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Police: Slain Sacramento officer lay wounded for 45 minutes

Updated June 20, 2019 - 3:58 pm

SACRAMENTO, Calif. — A rookie Sacramento police officer was shot during a domestic violence call and lay wounded for about 45 minutes as the gunman kept officers at bay with bursts of fire, authorities said Thursday. She was finally rescued with an armored vehicle but died at a hospital.

“We are devastated,” Deputy Chief Dave Peletta said. “There are no words to convey the depth of sadness we feel or how heartbroken we are for the family of our young, brave officer.”

Officer Tara O’Sullivan, 26, was shot Wednesday evening while helping a woman collect her belongings to leave her home. As officers swarmed the area, the gunman continued firing in a standoff that lasted about eight hours before he surrendered.

Police said five officers fired their weapons during the incident.

Police identified the suspect as Adel Sambrano Ramos, 45, of Sacramento.

His younger brother, Orlando Ramos, told The Associated Press that Adel Ramos is estranged from his family and has a long record that includes convictions for driving under the influence, drug use and domestic violence.

“If he goes to prison for the rest of his life, I could care less,” Orlando Ramos said. “I’m a lot more heartbroken for seeing the pain in my mother and for the police officer and her family than I am for him going to prison.”

He said he was sorry the shooting occurred and sent his condolences to the officer’s family.

O’Sullivan graduated from the police academy in December and was working with a training officer. She was expected to be on her own in a couple of weeks, Peletta said.

She and other officers arrived at the home at 5:41 p.m. A half-hour later the first shots were fired, and O’Sullivan was hit, authorities said. The gunman continued firing a rifle-type weapon. At 6:54 p.m., additional officers responded with an armored vehicle to rescue O’Sullivan.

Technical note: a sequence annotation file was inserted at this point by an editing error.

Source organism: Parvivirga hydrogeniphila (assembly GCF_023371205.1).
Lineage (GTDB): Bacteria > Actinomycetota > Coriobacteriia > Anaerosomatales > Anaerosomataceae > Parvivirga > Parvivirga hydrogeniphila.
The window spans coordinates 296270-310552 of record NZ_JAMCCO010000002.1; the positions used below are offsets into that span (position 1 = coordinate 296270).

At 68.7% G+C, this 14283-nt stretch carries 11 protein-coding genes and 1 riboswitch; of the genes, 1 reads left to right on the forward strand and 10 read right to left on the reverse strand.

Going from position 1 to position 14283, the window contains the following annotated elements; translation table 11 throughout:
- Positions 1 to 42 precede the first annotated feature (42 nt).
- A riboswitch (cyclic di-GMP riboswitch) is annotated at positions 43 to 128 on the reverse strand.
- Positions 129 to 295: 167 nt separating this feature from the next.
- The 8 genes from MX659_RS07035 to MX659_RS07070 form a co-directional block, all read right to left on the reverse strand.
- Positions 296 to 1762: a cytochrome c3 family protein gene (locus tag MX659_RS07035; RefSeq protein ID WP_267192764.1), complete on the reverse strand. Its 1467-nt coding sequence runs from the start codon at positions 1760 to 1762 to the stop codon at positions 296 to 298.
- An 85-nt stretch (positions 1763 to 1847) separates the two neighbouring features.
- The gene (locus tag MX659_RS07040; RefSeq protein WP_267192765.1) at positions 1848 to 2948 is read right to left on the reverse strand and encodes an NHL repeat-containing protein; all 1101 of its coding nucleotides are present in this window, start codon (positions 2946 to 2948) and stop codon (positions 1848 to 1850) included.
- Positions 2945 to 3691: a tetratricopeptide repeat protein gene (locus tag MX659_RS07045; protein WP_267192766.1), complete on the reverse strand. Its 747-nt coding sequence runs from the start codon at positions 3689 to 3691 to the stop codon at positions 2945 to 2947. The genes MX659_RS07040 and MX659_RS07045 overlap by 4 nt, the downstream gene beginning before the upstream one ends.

“Our officers maintained cover in safe positions until we were able to get an armored vehicle in the area,” Sgt. Vance Chandler said.

Five minutes later, O’Sullivan was taken to UC Davis Medical Center, where she died.

The woman she was helping was not hurt. Orlando Ramos said she was Adel Ramos’ girlfriend.

Details about the scene of the attack remained sketchy, but law enforcement experts offered differing opinions on the length of time it took for officers to reach O’Sullivan.

Thor Eells, executive director of the National Tactical Officers Association and a retired SWAT commander from Colorado, said lack of cover or protection, topography and the location of the fallen officer and shooter could explain why it took 45 minutes.

Charles “Sid” Heal, former commanding officer of Los Angeles County Sheriff’s Department SWAT unit, said putting additional officers in harms’ way without proper protection is not an option.

However, Stephen Nasta — a professor at the John Jay College of Criminal Justice and a former inspector with the New York Police Department — called the delay “unacceptable.”

He said officers should have commandeered an armored bank vehicle, bus or heavy construction equipment if an armored police vehicle was not immediately available or used diversionary tactics to distract the gunman as other officers rescued the wounded comrade.

O’Sullivan grew up in the San Francisco Bay Area and graduated from California State University-Sacramento with a degree in child development.

Professors and mentors described her as a hard worker and role model in a new program for aspiring law enforcement officers at the university.

“She had a big heart, a strong mind, a great personality. She made you smile — she is exactly what we need in the police force,” said Robert Nelson, university president. The school plans to launch a scholarship in O’Sullivan’s honor.

Melissa Repa, director of the career center, recalled watching O’Sullivan go through an obstacle and ropes course in the rain during her first day in the program. She didn’t let her small stature stop her.

“Nothing would get in her way of climbing and surmounting her goals,” Repa said through tears.

Muhammed Ilyas, who lives near the scene of the shooting, said Ramos had a history of harassing a black family that lived next door and even threatened the three children with kitchen knives as they played outside.

He frequently shouted racial slurs at the family, said Ilyas, who identified Ramos as the man living there when shown a photo.

Ramos was a “very nasty guy,” Ilyas said.

Rodriguez reported from San Francisco. Associated Press writer Stefanie Dazio in Los Angeles contributed to this story.

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